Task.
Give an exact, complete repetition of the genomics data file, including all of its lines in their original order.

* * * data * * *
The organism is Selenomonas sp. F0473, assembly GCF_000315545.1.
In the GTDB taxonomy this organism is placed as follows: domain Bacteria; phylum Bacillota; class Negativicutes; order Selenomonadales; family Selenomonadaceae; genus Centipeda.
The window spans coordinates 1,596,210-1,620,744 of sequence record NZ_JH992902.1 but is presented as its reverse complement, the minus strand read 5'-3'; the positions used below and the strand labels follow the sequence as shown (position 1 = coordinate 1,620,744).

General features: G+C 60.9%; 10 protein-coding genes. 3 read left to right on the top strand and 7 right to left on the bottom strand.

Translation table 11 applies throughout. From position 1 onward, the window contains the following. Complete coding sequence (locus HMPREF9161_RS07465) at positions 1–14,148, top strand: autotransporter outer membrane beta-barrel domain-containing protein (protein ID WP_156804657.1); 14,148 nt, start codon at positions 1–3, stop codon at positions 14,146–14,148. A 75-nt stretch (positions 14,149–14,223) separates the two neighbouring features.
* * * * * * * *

The organism is Selenomonas sp. F0473, assembly GCF_000315545.1.
In the GTDB taxonomy this organism is placed as follows: domain Bacteria; phylum Bacillota; class Negativicutes; order Selenomonadales; family Selenomonadaceae; genus Centipeda.
The window spans coordinates 1,596,210-1,620,744 of sequence record NZ_JH992902.1 but is presented as its reverse complement, the minus strand read 5'-3'; the positions used below and the strand labels follow the sequence as shown (position 1 = coordinate 1,620,744).

General features: G+C 60.9%; 10 protein-coding genes. 3 read left to right on the top strand and 7 right to left on the bottom strand.

Translation table 11 applies throughout. From position 1 onward, the window contains the following. Complete coding sequence (locus HMPREF9161_RS07465) at positions 1–14,148, top strand: autotransporter outer membrane beta-barrel domain-containing protein (protein ID WP_156804657.1); 14,148 nt, start codon at positions 1–3, stop codon at positions 14,146–14,148. A 75-nt stretch (positions 14,149–14,223) separates the two neighbouring features.